We humans always want what we can't have. Maybe it's that girlfriend who dumped you, the chips on a friend's plate or a house if you are under 40. Personally, all I want is that delicious Pfizer vaccine. A cold hard Covid spike to the arm. Unfortunately, there won't be any jabs for under 55 Kiwis till mid-August.
The US is swimming in vaccines; the UK is stabbing everyone 18 and over. Meanwhile, our under 35s won't get anything till the end of October. For the first time in over a year, New Zealanders have a reason to be jealous of other countries.
How good was it when we had the stadium crowds, and no one else had anything? We felt great because overseas looked horrific in comparison. My beloved little sister was locked down in California. I enjoyed sending her pictures of me doing things she couldn't. It made me feel good about myself.
Last week the LA Dodgers played to 52,000 screaming fans every night of their home series. She sent me a text from the crowd - 'newsflash, you're not special anymore'. Kiwi herd immunity will be fantastic, international travel tremendous, but the main reason we need the vaccine is to make people overseas think we're cool again.
You can't go near social media without a celebrity showing off their prick hole. As a Kiwi with no vax access, I find that triggering. Glamorous hotties like Dame Judy Dench, Sir Ian McKellen and Sir David Attenborough grace every corner of the Internet. Everywhere you look, there's someone sexy like Martha Stewart with a bandage on her bare arms. Where's my jab?
I get that it's different here. These celebrities are dangerously old and live in places ravaged by Covid. I understand they are posting to encourage others in their countries to get the vax. But what good is that to us here in NZ? We won't be getting stuck with a needle for months, no matter how good Camilla Parker Bowles looks doing it.
FOMO (the fear of missing out) is a powerful emotion. It's why New Zealanders don't leave the pub and go home to their families, end up at dinner parties we know will be boring, and it's why I went to quiz night last week even though I was shagged. Kiwi Covid FOMO is creating a powerful desire for that sexy Pfizer.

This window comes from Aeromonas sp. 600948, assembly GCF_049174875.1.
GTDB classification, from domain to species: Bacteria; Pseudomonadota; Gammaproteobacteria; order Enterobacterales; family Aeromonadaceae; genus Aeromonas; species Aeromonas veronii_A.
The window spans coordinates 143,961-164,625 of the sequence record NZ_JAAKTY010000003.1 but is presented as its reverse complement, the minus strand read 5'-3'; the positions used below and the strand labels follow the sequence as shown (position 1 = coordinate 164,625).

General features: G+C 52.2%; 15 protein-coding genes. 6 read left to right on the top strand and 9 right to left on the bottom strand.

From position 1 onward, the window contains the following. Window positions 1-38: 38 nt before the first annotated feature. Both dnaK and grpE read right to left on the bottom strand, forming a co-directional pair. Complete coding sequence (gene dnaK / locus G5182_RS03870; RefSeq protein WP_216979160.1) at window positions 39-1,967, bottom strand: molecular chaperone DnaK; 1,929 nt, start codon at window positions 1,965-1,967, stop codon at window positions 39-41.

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I'm talking about having dreams. And all that starts right here. If you don't have dreams, you don't have anything.
The jab tastes like Pina Colada in my dreams. I imagine myself poolside in a speedo. A beautiful woman with a needle on a silver platter arrives. She smiles, bends down and blasts the delicious vax directly into my veins. So sweet, so good. Then reality strikes. I don't have access to the vax. I also don't have taste buds on my shoulders. It's that old devil FOMO again. New Zealand is missing out on something the cool kids have, which makes us want it all the more.
We have been lucky here in beautiful Aotearoa. At the time of writing, there's barely a sniff of covid in the country. So why does the average non-boarder worker even want the vax?
We desire a lot of things we don't need. Why did 1000 people, including myself, buy the Speight's trucker cap Aaron's Smith wore post-Highlander victory a month ago? Why did your boss replace his fancy car with a fancier one? Why is my Bumble profile buzzing 24/7? It's supply and demand.
The Pfizer jab won't change much in your daily Kiwi life, but we want it for more than health reasons. We want it because it's scarce and someone else has it.
It just leaves more rampant totty for us real men.
There are political benefits to craving the shot. Anti-vaxxers don't annoy me any more. If someone in this brave land of Sir Ed is too chicken to take the Pfizer, then sweet as. I'll have their shots too.
Most Kiwis won't be getting their Covid jabs for many weeks to come. That's okay. New Zealanders are resilient. I will wait patiently, staring longingly at the rest of the Western World as they get jabbed. Either that or I'll put on a grey wig and bum rush the nearest vaccination centre. Yum!